The first one I saw, a couple of months back, was Rachel Getting Married. Though a lot of things were incongruous in the film, like the Indian theme of the wedding, I thought it was rather good. Although Anne Hathaway got all the plaudits, Rosemarie DeWitt's role as Rachel was less traditionally nuts, and therefore meant more to me. Also, since I am not responsible for choosing Oscar categories (...yet?), I would propose that "Best Supporting Actor that is a member of the band TV on the Radio" be awarded to this film.

Although it was only very loosely based upon the wonderful book, I loved Slumdog Millionaire. I went to an advance screening in Orlando, where I sat next to an older Indian couple, and we chatted in Hindi before the film started. The lady was impressed that Mr. India appeared in the movie, but the gentleman sounded disappointed that no famous Bollywood actresses were involved. Anyway, the film is ace - the opening chase scene through the slum is incredible, there are laughs, the ending is corny but appropriate, and it's almost perfect. My only, major, gripe - at the end, over the credits, there's a massive dance routine on the train platform, and that made me so mad. The whole film does SO WELL in making Indian films look more serious, as they're usually seen in the west as being silly and full of arbitrary dancing. So they avoided all the stereotypes for the whole film and then pandered at the end. Ugh. But seeing the young Jamal and Lathika dance was pretty cute. Also, if we're talking about Best Original Song nominations, how fucking amazing would it be to see 'O...Saya' performed at the Oscars? A.R. Rahman is the man.

Was looking forward to Frost/Nixon because I'm interested in history, and especially Watergate and all that jazz. Plus, the cast was pretty solid. Watched it, and it was good - well put together, well acted (esp. Frank Langella) and well, that's about it. Seemed like an Awards film, y'know? Didn't move me or make me think after it ended. Competent but nothing special. Although the use of 'I Feel Love' towards the end was completely unexpected. "Cheeseburgers".

On the other hand, Milk succeeded in actually connecting. It was moving, I did care, and yet it was very enjoyable. May have started dancing a little when 'Queen Bitch' comes on. Penn, Franco, Hirsch and Brolin all are great. It's a shame that Prop 8, etc, show that we haven't come all that far since then.

The Curious Case of Benjamin Button: I hate to go with the flow, but I feel like it was a film more to be admired than loved. Technically, it was amazing. The scope and scale are amazing. I am repeatedly assured by my better half that Brad Pitt - when he's on that motorcycle - looks more than amazing. But did it mean anything? The way it's framed, around Hurricane Katrina, doesn't do much, and it definitely drags in the final hour. Fincher for direction maybe? It did have more laughs than any of us could have expected - that was a nice plus.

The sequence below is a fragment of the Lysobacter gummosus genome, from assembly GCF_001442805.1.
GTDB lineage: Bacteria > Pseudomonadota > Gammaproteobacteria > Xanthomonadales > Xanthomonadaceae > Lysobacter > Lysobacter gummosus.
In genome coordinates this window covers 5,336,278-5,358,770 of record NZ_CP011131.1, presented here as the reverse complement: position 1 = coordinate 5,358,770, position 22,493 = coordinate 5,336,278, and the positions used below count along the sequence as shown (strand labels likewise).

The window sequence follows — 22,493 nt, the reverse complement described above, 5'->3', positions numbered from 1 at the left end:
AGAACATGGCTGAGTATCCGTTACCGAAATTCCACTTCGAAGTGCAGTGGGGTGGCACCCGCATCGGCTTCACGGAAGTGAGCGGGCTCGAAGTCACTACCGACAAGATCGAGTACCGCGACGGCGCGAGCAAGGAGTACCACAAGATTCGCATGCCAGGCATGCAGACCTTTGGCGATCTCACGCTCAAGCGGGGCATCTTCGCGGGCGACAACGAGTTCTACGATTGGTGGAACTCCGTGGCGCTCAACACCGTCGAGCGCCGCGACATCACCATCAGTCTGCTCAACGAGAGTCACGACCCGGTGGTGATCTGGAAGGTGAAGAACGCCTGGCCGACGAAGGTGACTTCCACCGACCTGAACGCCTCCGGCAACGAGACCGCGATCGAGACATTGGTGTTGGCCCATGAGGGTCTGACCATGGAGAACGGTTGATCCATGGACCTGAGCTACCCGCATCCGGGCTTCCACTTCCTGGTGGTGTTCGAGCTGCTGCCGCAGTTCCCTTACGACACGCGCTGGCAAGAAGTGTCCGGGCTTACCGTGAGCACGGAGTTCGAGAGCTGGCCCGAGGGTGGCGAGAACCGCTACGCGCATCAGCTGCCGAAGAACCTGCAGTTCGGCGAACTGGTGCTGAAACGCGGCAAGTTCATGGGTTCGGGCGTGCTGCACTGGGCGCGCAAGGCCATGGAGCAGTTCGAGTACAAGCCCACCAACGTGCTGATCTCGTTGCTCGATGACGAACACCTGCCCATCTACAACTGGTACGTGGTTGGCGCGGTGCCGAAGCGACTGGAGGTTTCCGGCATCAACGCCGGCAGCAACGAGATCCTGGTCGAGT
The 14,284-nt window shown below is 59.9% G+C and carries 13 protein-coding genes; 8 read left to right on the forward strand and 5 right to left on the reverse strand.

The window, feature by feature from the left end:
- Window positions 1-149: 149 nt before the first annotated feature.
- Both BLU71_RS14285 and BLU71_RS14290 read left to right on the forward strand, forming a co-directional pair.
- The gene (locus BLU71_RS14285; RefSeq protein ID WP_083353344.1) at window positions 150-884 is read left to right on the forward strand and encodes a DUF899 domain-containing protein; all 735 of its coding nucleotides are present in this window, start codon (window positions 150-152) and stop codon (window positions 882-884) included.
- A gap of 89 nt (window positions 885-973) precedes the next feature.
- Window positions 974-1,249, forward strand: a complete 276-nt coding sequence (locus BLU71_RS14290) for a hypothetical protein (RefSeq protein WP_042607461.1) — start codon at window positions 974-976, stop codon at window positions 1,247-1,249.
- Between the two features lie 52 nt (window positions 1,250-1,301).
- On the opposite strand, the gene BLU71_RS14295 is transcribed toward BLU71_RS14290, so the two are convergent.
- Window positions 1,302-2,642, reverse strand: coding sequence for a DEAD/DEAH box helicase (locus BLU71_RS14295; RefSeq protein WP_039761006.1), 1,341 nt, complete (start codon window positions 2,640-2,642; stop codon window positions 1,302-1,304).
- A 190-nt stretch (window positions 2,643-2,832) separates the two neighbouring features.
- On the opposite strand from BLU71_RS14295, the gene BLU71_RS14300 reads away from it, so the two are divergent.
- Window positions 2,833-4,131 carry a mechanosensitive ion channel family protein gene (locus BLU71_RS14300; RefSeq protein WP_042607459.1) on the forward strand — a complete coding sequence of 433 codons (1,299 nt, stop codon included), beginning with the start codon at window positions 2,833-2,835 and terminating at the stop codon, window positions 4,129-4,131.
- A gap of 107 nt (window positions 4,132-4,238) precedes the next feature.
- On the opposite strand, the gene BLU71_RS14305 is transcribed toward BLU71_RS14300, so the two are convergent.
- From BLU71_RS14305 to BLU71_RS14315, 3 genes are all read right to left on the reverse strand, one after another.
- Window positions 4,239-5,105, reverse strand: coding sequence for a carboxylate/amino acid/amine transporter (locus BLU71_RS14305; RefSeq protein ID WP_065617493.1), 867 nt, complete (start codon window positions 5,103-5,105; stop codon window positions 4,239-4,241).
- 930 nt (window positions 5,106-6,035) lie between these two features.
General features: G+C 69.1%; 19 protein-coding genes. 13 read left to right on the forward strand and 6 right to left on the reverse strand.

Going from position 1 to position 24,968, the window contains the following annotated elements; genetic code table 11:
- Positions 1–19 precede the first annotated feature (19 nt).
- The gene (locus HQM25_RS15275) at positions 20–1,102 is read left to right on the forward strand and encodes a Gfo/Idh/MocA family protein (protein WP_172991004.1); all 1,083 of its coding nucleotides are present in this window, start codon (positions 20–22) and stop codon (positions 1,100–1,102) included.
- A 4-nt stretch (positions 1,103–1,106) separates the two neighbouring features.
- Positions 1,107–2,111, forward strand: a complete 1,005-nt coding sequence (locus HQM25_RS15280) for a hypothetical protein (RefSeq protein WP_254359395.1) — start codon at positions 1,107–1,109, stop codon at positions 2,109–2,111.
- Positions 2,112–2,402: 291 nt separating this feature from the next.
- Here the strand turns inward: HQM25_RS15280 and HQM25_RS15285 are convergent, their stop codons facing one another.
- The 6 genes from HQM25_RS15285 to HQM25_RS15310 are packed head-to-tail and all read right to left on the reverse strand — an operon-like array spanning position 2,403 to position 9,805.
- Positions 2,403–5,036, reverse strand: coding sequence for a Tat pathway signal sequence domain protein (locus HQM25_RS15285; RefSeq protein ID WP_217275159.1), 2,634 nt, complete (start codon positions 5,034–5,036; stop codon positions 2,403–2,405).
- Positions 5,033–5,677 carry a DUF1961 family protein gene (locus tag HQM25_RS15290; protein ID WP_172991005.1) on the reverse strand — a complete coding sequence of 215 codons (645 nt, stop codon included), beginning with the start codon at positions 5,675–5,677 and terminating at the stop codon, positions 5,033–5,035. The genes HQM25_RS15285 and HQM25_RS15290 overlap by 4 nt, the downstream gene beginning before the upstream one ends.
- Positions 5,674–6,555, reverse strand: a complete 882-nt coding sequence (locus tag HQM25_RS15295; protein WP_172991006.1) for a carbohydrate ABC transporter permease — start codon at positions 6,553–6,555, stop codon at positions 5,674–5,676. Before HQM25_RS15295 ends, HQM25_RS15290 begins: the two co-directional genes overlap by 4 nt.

Should mention a couple of older films (i.e. from the summer) that are still in contention. Watched Wall-E for the fourth time yesterday, and it's still lovely and moving and hilarious. And The Dark Knight, the biggest thing to ever happen to anyone at any time ever, is still running lukewarm, but Heath Ledger's apparent lock on the Best Supporting Actor award seems pretty fair. Man on Wire is great and should win everything including best foreign language film but you already knew that.

I am yet to see The Wrestler, though last night on Monday Night Raw, I was surprised to see that Goldust is still kicking it. Remember when he feuded with Val Venis? No? Why the hell do I?

There are some other films, which get mentioned a lot in these circles. There are a couple of movies about Nazis, one of them being The Reader, or as Patton Oswalt called it, "I FUCKED ILLITERATE HITLER BY PROXY." Once I found out that the film wasn't about Google's bonza RSS suite, I wasn't interested. Like Kate Winslet's other awards-tip, Revolutionary Road, I don't care - sorry! Seen the trailers, both films look technically sturdy, but... blarg. Apparently, the latter is not Titanic 2 after all. And I want Kate Winslet off of Titanic to win her Oscar. One day.

What's left? Can't get past Eastwood's delivery of "Get... off... my... lawn!" to see Gran Torino, something about Doubt makes me not interested, and I haven't seen, but would rather like to see, Vicky Christina Barcelona and The Visitor.

Fun Fact: This post took ten hours to complete, during which time I drove from Orlando to Gainesville to discover that my room smelt of rotten meat.